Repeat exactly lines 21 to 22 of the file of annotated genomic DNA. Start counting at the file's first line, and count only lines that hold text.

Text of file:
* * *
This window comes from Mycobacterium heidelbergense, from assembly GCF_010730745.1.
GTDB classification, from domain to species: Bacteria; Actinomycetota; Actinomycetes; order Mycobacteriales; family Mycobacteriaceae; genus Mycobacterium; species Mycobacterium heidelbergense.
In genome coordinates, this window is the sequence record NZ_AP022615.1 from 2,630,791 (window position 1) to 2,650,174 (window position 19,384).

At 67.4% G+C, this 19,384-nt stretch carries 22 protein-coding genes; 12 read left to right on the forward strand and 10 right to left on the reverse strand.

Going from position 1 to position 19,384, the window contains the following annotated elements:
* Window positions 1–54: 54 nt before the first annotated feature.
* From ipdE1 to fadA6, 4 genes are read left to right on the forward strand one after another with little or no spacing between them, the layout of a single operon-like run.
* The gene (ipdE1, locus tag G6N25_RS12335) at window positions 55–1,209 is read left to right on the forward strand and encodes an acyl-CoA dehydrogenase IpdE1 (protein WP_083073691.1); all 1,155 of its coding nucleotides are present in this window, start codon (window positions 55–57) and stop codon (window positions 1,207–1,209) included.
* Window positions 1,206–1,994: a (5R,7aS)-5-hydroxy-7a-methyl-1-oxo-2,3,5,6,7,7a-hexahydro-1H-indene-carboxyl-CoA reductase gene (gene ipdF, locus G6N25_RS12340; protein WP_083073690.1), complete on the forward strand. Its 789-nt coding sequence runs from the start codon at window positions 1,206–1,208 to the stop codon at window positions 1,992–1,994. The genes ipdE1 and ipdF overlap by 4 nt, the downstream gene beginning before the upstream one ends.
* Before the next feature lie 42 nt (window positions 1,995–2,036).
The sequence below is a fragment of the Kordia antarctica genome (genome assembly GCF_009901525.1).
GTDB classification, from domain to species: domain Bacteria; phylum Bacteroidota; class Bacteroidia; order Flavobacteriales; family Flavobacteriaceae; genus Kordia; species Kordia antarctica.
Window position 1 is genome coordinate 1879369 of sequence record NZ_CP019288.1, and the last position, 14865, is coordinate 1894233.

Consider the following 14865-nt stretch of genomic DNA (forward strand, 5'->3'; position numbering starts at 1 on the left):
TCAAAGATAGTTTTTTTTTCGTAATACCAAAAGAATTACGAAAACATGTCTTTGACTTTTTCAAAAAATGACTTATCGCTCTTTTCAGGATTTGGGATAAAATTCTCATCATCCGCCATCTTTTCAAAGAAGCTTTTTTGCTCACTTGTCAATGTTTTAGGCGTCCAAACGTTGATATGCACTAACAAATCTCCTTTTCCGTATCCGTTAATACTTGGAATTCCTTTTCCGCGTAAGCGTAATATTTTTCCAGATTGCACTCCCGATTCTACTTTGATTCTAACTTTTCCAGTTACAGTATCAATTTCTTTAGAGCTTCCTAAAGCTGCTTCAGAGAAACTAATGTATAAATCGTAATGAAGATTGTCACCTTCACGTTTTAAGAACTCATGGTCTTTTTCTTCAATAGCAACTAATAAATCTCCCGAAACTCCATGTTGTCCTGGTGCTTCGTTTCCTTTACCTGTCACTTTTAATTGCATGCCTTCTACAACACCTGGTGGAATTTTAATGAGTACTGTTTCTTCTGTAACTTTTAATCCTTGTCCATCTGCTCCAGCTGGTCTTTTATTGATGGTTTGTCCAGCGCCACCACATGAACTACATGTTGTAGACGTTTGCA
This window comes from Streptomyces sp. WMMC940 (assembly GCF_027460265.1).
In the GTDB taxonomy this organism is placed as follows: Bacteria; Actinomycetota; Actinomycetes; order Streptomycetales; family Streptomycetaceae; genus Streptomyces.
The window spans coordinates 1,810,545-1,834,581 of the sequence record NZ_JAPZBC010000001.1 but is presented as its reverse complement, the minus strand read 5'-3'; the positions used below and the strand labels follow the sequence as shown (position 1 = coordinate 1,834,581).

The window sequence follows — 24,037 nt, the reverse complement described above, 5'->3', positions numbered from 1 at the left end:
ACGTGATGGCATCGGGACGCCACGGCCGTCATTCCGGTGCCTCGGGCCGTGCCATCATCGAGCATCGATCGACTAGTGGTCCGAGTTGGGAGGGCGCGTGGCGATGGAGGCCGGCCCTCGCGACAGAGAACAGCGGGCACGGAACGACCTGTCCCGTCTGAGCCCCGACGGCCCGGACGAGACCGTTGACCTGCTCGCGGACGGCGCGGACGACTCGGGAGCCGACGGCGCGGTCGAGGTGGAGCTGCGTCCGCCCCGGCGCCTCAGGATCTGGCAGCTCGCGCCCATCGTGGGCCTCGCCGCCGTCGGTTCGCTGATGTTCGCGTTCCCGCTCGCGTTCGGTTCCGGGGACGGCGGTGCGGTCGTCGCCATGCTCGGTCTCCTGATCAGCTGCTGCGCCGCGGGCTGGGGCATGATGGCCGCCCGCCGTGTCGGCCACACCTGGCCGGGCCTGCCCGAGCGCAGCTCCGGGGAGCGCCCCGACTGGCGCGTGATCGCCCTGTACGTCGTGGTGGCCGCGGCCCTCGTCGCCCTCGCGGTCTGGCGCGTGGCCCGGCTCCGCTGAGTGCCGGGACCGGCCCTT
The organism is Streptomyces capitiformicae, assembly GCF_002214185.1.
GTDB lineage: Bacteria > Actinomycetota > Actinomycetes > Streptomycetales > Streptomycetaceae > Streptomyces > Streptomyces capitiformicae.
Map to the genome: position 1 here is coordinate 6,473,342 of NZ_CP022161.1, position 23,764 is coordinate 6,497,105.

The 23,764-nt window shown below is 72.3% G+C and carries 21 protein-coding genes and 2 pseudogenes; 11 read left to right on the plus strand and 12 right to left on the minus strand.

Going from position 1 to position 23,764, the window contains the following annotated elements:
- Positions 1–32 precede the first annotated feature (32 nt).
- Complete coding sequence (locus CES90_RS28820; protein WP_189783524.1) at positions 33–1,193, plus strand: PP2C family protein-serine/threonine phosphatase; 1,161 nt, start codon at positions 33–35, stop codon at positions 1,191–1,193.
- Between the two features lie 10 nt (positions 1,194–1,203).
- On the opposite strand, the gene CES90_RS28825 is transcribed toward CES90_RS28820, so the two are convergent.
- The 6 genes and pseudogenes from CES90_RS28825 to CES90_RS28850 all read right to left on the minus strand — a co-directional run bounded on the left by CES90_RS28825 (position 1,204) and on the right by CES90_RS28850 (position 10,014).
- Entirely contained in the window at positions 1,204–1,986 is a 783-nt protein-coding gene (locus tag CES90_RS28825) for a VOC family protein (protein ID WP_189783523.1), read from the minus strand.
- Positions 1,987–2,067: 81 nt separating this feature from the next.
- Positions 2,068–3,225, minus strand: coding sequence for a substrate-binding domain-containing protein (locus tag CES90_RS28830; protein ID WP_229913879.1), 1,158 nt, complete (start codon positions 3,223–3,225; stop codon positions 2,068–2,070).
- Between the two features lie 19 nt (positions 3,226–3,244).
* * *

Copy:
The organism is Streptomyces capitiformicae, assembly GCF_002214185.1.
GTDB lineage: Bacteria > Actinomycetota > Actinomycetes > Streptomycetales > Streptomycetaceae > Streptomyces > Streptomyces capitiformicae.